By Kim Mercil
Introduction by Mike Ventarola
In todays electronic dance music
scene one would be hard pressed to find anything from the Artoffact label that
wasnt simply outstanding. Adding to the label roster is Blank, an
electronic dance band from Italy who initially had their start in the Goth
underground. Upon recreating their sound, interest and passion for the
electronic scene, it didnt take Artoffact very long to sit up and notice
the dynamic quality, obsessive beats and infectious floor movers that this duo
was able to create.
The essence that separates Blank from other bands is the
fact that they incorporate a multitude of influences and styles in their music
without skipping a beat. Clearly, one need only put on any track from Blank to
find a dance floor or house party erupt in a frenzy of flailing fun.
Blank also provides song downloads for free on their web
page (www.Mechanoid.it). A listen to any of the provided tracks is sure to make
a life long fan out of new listeners rather quickly!
dM = der Mate
TM = The Maze
KM = Kim Mercil
KM: Your birth names are Davide Mazza and Riccardo
Mattioli. How did you come to call yourselves "the maze" and "der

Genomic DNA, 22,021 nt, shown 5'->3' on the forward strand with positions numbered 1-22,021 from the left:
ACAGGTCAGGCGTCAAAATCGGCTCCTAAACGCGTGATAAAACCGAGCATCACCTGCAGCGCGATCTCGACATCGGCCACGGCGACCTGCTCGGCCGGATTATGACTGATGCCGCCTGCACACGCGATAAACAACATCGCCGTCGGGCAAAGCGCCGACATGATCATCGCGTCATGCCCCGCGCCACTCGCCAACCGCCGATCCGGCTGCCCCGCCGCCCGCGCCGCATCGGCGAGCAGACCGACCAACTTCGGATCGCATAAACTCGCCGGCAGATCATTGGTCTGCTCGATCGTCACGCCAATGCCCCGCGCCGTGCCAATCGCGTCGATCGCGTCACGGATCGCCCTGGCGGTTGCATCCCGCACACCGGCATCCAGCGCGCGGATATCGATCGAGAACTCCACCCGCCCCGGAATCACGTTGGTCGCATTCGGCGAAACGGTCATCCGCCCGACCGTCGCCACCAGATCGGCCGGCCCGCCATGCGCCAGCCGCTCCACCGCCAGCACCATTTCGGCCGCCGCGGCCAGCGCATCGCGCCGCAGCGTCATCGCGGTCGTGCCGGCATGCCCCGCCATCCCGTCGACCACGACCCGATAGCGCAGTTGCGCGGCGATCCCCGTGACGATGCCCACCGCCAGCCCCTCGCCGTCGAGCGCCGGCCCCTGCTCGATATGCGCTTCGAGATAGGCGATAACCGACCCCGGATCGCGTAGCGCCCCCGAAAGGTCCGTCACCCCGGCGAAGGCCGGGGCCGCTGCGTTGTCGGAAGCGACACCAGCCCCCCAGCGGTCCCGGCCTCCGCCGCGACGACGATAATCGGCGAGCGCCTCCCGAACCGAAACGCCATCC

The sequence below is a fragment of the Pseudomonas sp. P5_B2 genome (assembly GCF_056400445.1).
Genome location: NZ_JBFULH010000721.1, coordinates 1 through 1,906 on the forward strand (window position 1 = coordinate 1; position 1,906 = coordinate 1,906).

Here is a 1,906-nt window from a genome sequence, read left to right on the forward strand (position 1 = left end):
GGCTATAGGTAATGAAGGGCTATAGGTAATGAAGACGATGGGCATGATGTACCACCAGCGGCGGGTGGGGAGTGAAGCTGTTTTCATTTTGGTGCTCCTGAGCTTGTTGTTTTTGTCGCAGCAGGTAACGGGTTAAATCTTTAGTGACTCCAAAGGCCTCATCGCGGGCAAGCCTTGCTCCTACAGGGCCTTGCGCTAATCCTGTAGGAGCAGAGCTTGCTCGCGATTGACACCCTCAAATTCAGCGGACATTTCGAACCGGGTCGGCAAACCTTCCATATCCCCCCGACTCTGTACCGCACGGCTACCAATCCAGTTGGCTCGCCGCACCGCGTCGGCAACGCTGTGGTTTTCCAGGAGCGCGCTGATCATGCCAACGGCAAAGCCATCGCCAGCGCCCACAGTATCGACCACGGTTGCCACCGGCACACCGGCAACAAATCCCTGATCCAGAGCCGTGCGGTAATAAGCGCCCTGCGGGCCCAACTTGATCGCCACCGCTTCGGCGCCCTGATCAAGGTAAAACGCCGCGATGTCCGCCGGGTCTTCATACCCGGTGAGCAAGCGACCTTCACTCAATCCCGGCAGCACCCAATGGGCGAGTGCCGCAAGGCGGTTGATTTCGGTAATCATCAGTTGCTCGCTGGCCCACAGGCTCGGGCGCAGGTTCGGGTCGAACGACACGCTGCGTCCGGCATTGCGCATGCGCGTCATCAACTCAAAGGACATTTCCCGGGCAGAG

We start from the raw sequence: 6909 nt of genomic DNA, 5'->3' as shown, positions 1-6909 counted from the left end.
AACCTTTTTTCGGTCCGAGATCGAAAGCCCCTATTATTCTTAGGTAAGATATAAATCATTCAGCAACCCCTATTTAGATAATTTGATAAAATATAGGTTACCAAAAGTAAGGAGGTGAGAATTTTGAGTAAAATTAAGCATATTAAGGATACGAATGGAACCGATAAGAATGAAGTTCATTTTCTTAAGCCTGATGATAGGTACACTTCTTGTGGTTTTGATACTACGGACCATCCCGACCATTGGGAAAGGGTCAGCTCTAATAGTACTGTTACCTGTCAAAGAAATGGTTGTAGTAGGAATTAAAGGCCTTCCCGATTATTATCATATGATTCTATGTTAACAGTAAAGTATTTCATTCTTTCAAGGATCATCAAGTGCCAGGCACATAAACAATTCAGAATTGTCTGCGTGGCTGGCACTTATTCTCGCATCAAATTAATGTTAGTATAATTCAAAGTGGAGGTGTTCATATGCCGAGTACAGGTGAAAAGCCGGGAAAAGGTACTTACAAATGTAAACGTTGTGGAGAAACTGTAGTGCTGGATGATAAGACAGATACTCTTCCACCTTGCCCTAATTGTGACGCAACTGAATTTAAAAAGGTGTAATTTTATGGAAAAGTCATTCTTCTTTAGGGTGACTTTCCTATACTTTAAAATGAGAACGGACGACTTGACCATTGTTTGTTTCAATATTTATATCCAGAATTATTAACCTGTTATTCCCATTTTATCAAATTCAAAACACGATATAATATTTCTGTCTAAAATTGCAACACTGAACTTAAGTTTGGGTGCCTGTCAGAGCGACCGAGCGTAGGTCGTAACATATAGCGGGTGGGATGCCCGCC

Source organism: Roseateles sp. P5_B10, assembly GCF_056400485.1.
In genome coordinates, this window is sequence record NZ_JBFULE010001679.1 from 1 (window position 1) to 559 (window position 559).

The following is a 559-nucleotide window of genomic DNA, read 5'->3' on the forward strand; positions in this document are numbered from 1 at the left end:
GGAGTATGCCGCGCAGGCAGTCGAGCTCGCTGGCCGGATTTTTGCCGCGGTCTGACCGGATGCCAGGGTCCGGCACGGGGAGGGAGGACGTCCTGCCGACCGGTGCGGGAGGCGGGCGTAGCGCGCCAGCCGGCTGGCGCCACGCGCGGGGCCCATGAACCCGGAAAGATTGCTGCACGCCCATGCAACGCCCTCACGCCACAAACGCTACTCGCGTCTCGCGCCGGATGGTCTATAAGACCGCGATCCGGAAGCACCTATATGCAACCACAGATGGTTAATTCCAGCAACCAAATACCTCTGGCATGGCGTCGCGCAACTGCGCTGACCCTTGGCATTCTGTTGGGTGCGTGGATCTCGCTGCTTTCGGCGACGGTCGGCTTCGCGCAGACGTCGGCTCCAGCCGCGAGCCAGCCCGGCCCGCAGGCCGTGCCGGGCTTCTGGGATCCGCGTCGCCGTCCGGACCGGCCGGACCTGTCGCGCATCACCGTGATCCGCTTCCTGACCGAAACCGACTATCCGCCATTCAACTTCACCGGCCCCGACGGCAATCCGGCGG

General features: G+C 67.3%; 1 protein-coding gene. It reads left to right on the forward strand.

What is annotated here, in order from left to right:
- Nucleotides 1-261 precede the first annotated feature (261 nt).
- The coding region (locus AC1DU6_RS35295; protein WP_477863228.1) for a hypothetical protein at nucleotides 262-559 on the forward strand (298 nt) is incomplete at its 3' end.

dM: Firstly, thanks for this interview, and greetings
to all your readers! You know, our nom de guerre exist since the beginning of
our project. At that time, it was necessary to us identifying some way our
brand new parallel self right into the electronic dimension and
we chose those names. They sound similar to our civil names, but in fact their
real meaning as the real meaning of "Blank" is a secret to the
world, and will remain.
KM: For a decade you played in a Goth-rock band
called Headrops. Why did it take you so long to realize you would rather be
doing electronic music?
TM: Hmmm... basically, we started with a Goth-rock
band also because we had absolutely no idea about how to make electronic music
and serious electronic gear was extremely expensive then. But we already loved
electronic music. During those ten years, we gathered experience and
information, slowly moving towards electronics. In the beginning, it would have
been just a side-project, but we were so tired of playing Goth-rock, that Blank
pretty soon became our main project, and Headrops simply died.
KM: Being from Italy, how would you compare the Goth
scene to the electronic scene there? On the flip side residing in Parma which
is in the Northern part, how would you describe the electronic scene in
Southern Italy and Sicily?
dM: As usual, Italy is not the place to be for
electronic and gothic music. We've some nice gigs every year, some guys
organizing some nice evenings, but it's hard for the scene to grow and improve
seriously. In the last few years we've seen more and more guys interested in
electronic music, coming from a gothic basis (we come from there, too), and
this is maybe a sign of the times... Of course, you can find the majority of